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How stuff works Turbochargers

Staff Writers
CarsGuide

11 Aug 2011 • 1 min read

This compressed air means more air into each cylinder and that means more fuel can be added.

The result of extra air - with extra oxygen - is a more powerful burn within the combustion process. A turbocharged engine produces more power than the same engine without a turbocharger.

The turbocharger uses the exhaust flow from the engine to spin a turbine, which in turn spins an air pump. The turbine in the turbocharger spins at speeds of up to 150,000rpm.

The advantages include the "add-on" ability of a turbocharger to an existing engine; relatively low cost; low maintenance; and light weight. The disadvantages include some "turbo lag" - where the engine hesitates before the turbines spin high enough to produce sufficient power; additional heat in the engine bay; and complexity of exhaust and intake plumbing.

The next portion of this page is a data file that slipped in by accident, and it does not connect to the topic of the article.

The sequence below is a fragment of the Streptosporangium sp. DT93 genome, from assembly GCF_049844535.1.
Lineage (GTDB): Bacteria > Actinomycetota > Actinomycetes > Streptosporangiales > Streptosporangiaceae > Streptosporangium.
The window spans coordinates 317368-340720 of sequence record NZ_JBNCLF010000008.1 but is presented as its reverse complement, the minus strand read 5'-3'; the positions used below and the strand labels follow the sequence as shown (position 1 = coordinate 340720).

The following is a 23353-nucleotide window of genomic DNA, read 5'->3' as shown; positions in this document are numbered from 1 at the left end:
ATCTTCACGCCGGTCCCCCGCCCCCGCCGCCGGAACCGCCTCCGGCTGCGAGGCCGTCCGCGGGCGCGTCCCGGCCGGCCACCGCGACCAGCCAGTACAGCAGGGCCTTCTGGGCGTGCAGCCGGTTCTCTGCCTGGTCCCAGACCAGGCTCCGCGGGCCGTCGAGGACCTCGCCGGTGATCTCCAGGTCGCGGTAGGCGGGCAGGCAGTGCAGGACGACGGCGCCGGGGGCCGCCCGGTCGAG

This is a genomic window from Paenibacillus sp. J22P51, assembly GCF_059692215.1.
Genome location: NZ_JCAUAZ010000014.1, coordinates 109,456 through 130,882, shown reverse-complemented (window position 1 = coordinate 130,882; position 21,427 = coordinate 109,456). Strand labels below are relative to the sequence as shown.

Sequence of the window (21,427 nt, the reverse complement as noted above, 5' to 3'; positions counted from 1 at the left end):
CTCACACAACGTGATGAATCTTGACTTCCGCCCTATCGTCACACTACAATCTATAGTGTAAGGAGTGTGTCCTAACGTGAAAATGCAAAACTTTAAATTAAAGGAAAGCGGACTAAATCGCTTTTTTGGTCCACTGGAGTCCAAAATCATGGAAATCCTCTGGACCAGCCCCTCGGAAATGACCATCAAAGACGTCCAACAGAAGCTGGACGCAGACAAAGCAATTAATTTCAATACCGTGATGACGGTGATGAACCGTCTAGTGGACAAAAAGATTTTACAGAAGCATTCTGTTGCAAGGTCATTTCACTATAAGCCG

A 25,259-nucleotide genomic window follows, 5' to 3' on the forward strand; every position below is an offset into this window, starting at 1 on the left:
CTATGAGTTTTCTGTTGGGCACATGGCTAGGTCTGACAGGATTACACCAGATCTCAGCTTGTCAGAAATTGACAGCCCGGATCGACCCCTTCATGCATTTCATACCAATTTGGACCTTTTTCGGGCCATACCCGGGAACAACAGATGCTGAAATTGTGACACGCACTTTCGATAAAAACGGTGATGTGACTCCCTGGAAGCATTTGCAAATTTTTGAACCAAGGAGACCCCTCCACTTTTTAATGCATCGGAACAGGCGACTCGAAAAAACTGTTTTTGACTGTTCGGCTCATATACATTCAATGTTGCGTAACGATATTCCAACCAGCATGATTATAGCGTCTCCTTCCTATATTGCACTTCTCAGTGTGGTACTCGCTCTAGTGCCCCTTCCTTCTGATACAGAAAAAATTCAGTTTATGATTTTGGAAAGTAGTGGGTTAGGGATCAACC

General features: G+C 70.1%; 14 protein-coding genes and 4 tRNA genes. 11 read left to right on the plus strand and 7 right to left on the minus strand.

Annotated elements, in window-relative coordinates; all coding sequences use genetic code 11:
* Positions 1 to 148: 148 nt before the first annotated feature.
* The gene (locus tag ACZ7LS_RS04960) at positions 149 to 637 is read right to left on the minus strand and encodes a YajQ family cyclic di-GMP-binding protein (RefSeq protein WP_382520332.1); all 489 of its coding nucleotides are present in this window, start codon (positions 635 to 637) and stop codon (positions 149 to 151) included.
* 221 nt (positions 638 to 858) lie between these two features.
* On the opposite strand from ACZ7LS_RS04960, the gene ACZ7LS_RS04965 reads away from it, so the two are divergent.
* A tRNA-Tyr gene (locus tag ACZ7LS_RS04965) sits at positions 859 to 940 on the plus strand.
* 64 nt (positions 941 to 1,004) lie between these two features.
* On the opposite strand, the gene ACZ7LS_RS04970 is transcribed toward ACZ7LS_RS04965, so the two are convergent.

Some engines use two turbochargers either of equal size or, to reduce turbo lag, different sizes.

Most turbocharged engines - diesel and petrol - use intercoolers (effectively small radiators) to cool the air before it goes to the engine. This cool air is denser, so contains more oxygen, and maximises the power produced in the combustion process.